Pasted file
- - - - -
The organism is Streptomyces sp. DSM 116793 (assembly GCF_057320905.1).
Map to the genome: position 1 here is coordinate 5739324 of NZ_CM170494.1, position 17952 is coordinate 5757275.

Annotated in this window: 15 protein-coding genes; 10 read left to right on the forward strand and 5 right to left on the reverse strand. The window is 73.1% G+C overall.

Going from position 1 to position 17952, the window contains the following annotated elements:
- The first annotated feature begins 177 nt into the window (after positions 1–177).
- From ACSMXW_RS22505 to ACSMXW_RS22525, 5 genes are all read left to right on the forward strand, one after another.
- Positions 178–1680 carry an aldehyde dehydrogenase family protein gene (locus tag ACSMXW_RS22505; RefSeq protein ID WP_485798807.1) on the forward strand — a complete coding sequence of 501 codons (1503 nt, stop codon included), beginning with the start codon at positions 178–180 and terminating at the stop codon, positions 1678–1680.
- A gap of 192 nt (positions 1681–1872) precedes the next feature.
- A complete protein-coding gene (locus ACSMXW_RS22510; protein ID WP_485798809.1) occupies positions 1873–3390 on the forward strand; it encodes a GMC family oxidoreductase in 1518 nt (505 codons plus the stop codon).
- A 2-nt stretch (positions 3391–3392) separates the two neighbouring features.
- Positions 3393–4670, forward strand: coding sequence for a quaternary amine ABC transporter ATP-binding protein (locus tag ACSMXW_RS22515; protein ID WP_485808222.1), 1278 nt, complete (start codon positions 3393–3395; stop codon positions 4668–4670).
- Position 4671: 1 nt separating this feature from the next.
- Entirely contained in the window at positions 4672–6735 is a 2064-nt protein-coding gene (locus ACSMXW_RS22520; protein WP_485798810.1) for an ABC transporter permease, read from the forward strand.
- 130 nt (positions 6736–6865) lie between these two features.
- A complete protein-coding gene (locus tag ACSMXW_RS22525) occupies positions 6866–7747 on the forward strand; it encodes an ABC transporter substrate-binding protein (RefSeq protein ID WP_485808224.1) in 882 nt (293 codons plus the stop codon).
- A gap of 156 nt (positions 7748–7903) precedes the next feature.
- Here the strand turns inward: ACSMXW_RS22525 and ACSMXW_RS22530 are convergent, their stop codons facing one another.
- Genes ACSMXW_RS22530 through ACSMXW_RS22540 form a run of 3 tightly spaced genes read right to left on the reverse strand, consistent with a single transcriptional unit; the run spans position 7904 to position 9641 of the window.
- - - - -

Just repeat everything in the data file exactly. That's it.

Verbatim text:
The organism is Streptomyces sp. DSM 116793 (assembly GCF_057320905.1).
Map to the genome: position 1 here is coordinate 5739324 of NZ_CM170494.1, position 17952 is coordinate 5757275.

Annotated in this window: 15 protein-coding genes; 10 read left to right on the forward strand and 5 right to left on the reverse strand. The window is 73.1% G+C overall.

Going from position 1 to position 17952, the window contains the following annotated elements:
- The first annotated feature begins 177 nt into the window (after positions 1–177).
- From ACSMXW_RS22505 to ACSMXW_RS22525, 5 genes are all read left to right on the forward strand, one after another.
- Positions 178–1680 carry an aldehyde dehydrogenase family protein gene (locus tag ACSMXW_RS22505; RefSeq protein ID WP_485798807.1) on the forward strand — a complete coding sequence of 501 codons (1503 nt, stop codon included), beginning with the start codon at positions 178–180 and terminating at the stop codon, positions 1678–1680.
- A gap of 192 nt (positions 1681–1872) precedes the next feature.
- A complete protein-coding gene (locus ACSMXW_RS22510; protein ID WP_485798809.1) occupies positions 1873–3390 on the forward strand; it encodes a GMC family oxidoreductase in 1518 nt (505 codons plus the stop codon).
- A 2-nt stretch (positions 3391–3392) separates the two neighbouring features.
- Positions 3393–4670, forward strand: coding sequence for a quaternary amine ABC transporter ATP-binding protein (locus tag ACSMXW_RS22515; protein ID WP_485808222.1), 1278 nt, complete (start codon positions 3393–3395; stop codon positions 4668–4670).
- Position 4671: 1 nt separating this feature from the next.
- Entirely contained in the window at positions 4672–6735 is a 2064-nt protein-coding gene (locus ACSMXW_RS22520; protein WP_485798810.1) for an ABC transporter permease, read from the forward strand.
- 130 nt (positions 6736–6865) lie between these two features.
- A complete protein-coding gene (locus tag ACSMXW_RS22525) occupies positions 6866–7747 on the forward strand; it encodes an ABC transporter substrate-binding protein (RefSeq protein ID WP_485808224.1) in 882 nt (293 codons plus the stop codon).
- A gap of 156 nt (positions 7748–7903) precedes the next feature.
- Here the strand turns inward: ACSMXW_RS22525 and ACSMXW_RS22530 are convergent, their stop codons facing one another.
- Genes ACSMXW_RS22530 through ACSMXW_RS22540 form a run of 3 tightly spaced genes read right to left on the reverse strand, consistent with a single transcriptional unit; the run spans position 7904 to position 9641 of the window.